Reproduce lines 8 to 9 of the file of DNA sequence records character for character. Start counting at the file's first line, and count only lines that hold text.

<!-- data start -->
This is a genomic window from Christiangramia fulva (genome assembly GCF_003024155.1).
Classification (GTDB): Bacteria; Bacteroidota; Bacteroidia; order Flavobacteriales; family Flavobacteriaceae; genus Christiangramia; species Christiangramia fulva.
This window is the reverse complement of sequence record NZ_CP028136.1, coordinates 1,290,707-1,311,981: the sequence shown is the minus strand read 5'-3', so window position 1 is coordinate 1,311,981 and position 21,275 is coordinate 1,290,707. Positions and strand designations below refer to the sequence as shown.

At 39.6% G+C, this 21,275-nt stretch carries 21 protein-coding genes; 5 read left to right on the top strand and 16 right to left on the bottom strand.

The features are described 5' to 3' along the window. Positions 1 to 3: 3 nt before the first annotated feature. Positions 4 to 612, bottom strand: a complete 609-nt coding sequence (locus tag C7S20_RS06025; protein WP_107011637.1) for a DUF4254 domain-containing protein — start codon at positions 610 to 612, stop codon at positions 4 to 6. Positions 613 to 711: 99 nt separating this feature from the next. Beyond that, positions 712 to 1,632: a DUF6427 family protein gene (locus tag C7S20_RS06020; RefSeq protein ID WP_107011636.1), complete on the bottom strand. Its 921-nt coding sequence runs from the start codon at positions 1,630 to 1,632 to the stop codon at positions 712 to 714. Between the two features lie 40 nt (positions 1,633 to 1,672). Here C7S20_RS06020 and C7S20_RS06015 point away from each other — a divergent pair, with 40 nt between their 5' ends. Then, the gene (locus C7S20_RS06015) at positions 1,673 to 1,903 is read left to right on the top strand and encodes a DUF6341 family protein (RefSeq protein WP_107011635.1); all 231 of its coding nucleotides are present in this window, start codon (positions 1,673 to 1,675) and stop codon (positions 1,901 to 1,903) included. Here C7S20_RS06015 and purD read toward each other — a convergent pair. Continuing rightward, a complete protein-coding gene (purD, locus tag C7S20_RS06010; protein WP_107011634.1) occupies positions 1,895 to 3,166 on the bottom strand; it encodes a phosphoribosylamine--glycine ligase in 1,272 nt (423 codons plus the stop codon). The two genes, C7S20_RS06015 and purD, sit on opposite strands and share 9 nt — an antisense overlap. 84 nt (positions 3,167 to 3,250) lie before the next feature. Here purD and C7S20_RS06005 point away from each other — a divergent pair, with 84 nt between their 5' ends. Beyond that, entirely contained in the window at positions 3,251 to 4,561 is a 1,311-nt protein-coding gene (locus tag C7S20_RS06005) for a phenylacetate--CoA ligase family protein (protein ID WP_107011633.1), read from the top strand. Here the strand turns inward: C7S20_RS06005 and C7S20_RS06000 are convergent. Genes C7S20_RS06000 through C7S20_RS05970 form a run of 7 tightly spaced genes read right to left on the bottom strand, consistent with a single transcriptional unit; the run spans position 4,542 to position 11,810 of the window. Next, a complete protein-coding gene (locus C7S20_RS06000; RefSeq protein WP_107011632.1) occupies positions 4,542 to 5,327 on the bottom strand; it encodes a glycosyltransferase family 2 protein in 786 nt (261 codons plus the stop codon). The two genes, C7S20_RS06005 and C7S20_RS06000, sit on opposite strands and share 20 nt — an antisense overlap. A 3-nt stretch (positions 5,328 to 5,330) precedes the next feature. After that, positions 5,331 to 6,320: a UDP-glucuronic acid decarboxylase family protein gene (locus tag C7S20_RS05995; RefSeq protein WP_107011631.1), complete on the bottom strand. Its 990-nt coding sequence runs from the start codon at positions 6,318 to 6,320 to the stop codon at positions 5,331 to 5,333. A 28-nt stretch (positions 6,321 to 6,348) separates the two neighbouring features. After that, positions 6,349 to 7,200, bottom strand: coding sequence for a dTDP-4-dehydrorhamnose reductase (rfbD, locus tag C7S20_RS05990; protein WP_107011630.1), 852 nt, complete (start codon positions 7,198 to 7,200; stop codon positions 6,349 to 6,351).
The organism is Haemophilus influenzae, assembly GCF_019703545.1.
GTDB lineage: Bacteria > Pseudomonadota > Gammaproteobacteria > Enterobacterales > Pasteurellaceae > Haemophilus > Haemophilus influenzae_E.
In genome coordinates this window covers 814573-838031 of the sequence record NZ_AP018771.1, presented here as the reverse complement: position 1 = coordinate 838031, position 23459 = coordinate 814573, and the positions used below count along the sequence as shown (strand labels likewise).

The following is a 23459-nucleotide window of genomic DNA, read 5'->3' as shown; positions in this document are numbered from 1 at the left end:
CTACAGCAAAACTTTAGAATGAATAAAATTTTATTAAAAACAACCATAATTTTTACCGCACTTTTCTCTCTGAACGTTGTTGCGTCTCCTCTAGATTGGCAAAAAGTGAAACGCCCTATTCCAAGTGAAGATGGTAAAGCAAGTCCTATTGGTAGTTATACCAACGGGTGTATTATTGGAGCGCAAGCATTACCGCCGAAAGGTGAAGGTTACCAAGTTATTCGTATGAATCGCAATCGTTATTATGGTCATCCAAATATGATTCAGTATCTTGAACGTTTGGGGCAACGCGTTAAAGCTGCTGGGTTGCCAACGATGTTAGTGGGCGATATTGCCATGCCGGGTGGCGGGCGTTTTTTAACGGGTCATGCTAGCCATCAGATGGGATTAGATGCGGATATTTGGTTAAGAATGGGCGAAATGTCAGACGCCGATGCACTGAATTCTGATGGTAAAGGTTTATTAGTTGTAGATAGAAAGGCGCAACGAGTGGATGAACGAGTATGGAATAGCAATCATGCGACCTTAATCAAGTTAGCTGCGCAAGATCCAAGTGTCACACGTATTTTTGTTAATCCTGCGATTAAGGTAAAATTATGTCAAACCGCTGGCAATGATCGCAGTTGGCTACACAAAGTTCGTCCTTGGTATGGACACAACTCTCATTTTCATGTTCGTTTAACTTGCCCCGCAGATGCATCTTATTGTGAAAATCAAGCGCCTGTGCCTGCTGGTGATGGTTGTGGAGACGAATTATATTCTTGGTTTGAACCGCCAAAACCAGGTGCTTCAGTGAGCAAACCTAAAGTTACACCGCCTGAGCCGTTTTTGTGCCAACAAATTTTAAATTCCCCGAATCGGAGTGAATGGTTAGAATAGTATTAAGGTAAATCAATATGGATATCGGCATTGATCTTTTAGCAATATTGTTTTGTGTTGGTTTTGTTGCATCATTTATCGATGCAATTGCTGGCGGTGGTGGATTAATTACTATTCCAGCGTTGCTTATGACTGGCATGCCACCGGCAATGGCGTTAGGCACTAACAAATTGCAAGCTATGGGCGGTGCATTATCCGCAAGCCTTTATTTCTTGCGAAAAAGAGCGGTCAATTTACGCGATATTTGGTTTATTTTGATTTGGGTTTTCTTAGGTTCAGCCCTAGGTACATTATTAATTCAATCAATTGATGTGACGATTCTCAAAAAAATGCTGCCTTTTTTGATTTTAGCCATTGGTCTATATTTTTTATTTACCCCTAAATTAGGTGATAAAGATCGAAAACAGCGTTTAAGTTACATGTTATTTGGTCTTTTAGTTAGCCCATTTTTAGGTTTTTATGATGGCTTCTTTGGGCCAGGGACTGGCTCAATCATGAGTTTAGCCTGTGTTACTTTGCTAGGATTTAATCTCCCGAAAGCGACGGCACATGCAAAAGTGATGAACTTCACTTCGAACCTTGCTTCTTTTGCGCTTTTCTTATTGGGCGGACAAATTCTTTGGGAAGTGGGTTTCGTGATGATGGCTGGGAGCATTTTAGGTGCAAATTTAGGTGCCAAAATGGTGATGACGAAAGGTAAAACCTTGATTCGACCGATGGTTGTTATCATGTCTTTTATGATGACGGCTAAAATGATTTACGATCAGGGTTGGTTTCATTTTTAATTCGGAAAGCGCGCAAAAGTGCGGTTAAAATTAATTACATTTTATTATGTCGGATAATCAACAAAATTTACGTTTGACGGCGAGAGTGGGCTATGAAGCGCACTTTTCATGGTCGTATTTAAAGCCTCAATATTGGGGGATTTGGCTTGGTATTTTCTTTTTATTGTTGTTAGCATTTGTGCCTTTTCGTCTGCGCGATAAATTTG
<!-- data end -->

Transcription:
In genome coordinates this window covers 814573-838031 of the sequence record NZ_AP018771.1, presented here as the reverse complement: position 1 = coordinate 838031, position 23459 = coordinate 814573, and the positions used below count along the sequence as shown (strand labels likewise).

The following is a 23459-nucleotide window of genomic DNA, read 5'->3' as shown; positions in this document are numbered from 1 at the left end: